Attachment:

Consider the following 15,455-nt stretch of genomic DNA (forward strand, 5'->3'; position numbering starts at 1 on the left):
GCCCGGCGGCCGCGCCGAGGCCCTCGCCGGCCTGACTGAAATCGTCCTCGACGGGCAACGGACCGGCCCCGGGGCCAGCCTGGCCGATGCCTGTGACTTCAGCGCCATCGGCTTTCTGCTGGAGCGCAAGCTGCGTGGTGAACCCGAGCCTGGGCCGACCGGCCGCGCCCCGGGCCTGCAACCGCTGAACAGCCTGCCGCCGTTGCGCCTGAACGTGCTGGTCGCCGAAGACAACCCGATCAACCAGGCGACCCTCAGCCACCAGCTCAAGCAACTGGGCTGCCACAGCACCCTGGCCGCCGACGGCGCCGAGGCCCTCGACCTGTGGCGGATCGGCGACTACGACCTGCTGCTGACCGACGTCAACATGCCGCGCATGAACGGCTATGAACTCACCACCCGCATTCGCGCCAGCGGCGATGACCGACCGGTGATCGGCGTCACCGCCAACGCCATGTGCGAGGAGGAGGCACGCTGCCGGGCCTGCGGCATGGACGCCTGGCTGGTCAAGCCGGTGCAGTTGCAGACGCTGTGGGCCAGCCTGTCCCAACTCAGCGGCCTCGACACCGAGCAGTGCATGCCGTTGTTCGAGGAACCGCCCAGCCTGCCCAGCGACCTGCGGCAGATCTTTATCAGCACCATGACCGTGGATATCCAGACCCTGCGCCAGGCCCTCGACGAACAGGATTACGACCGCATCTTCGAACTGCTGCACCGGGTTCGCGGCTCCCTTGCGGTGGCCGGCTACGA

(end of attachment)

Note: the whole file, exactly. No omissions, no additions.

Consider the following 15,455-nt stretch of genomic DNA (forward strand, 5'->3'; position numbering starts at 1 on the left):
GCCCGGCGGCCGCGCCGAGGCCCTCGCCGGCCTGACTGAAATCGTCCTCGACGGGCAACGGACCGGCCCCGGGGCCAGCCTGGCCGATGCCTGTGACTTCAGCGCCATCGGCTTTCTGCTGGAGCGCAAGCTGCGTGGTGAACCCGAGCCTGGGCCGACCGGCCGCGCCCCGGGCCTGCAACCGCTGAACAGCCTGCCGCCGTTGCGCCTGAACGTGCTGGTCGCCGAAGACAACCCGATCAACCAGGCGACCCTCAGCCACCAGCTCAAGCAACTGGGCTGCCACAGCACCCTGGCCGCCGACGGCGCCGAGGCCCTCGACCTGTGGCGGATCGGCGACTACGACCTGCTGCTGACCGACGTCAACATGCCGCGCATGAACGGCTATGAACTCACCACCCGCATTCGCGCCAGCGGCGATGACCGACCGGTGATCGGCGTCACCGCCAACGCCATGTGCGAGGAGGAGGCACGCTGCCGGGCCTGCGGCATGGACGCCTGGCTGGTCAAGCCGGTGCAGTTGCAGACGCTGTGGGCCAGCCTGTCCCAACTCAGCGGCCTCGACACCGAGCAGTGCATGCCGTTGTTCGAGGAACCGCCCAGCCTGCCCAGCGACCTGCGGCAGATCTTTATCAGCACCATGACCGTGGATATCCAGACCCTGCGCCAGGCCCTCGACGAACAGGATTACGACCGCATCTTCGAACTGCTGCACCGGGTTCGCGGCTCCCTTGCGGTGGCCGGCTACGA